Good morning! Welcome to The Morning Shift, your roundup of the auto news you crave, all in one place every weekday morning. Here are the important stories you need to know.
1st Gear: ‘It Is The Right Thing For The Company’
I’ve never been a boss, but I imagine it’s never easy to fire people, and I’m sure it’s even harder when you announce the largest amount of layoffs in your company’s history. That’s what happened this week to Tesla, which said on Tuesday that it had to let go of 9 percent of its employees (about 3,600 approximately) as part of “an effort to reduce costs and become profitable.”
That’s how billionaire CEO Elon Musk summed it up in a companywide email Tuesday afternoon. Perhaps surprisingly, the move drew praise from some employees, as Bloomberg pointed out:
Some of those who lost their jobs have had surprisingly positive parting words to share with the chief executive who let them go.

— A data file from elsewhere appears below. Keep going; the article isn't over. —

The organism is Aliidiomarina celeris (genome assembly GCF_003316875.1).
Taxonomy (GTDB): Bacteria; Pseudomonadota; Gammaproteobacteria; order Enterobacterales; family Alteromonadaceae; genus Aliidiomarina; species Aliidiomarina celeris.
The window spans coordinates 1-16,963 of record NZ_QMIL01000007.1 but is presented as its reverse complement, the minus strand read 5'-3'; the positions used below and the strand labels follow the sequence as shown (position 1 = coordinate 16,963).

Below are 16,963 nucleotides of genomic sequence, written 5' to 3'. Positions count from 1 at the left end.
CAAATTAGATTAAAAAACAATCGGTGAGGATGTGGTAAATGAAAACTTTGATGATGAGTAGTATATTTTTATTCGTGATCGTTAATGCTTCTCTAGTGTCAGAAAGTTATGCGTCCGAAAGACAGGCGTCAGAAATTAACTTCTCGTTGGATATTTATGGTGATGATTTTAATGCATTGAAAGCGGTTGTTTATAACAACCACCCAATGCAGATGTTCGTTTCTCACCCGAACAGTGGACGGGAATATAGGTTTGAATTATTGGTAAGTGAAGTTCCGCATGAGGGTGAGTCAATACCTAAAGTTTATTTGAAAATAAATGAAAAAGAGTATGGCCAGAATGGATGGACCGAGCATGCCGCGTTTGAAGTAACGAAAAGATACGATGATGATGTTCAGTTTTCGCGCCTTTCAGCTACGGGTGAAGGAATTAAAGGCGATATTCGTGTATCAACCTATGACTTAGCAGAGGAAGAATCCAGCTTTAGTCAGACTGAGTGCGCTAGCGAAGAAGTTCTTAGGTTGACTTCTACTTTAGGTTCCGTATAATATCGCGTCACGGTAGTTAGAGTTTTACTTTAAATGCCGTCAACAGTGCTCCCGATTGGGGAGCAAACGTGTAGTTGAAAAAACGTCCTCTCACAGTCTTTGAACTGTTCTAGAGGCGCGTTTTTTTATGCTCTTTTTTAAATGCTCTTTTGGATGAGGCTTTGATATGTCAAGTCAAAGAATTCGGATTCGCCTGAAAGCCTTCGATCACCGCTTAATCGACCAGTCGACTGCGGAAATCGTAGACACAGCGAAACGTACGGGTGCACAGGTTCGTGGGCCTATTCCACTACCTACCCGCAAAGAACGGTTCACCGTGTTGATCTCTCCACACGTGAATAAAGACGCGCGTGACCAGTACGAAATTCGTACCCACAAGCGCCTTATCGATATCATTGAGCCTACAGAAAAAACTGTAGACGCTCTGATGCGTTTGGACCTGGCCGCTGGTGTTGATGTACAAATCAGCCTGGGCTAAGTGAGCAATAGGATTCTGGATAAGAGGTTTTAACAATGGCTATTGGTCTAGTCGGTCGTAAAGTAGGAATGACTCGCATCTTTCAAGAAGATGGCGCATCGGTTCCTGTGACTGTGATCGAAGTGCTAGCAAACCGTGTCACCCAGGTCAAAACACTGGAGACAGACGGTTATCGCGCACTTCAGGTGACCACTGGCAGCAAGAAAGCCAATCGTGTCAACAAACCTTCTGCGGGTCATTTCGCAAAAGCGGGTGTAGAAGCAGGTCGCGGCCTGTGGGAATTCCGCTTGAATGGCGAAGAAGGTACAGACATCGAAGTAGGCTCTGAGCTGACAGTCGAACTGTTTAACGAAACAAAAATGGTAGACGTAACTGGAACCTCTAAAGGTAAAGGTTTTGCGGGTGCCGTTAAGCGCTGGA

“It is the right thing for the company,” wrote Kevin Throop, a sales manager who had been at Tesla since 2014. He was replying to a tweet from Elon Musk announcing the termination of 9 percent of the workforce. “I don’t regret giving all I had and in a way bidding adieu is my last contribution.”
Another wrote to Musk:
Thanks for the opportunity, Elon! Eye on the mission. Will always be proud to say I worked for Tesla.
I just want to let you know that I really enjoyed working for Tesla.
To be sure, the positive sentiment wasn’t universal; we heard from several employees who were caught off guard and upset by what they said was a sudden termination.
Here’s one example Bloomberg cited as well:
Everyone is commenting on how transparent you were You know who didn’t know? My husband who was at work for Tesla today. I saw it on Twitter while he was on a conference call with tons of people who were given no new opportunity 2 hours before the end of their day.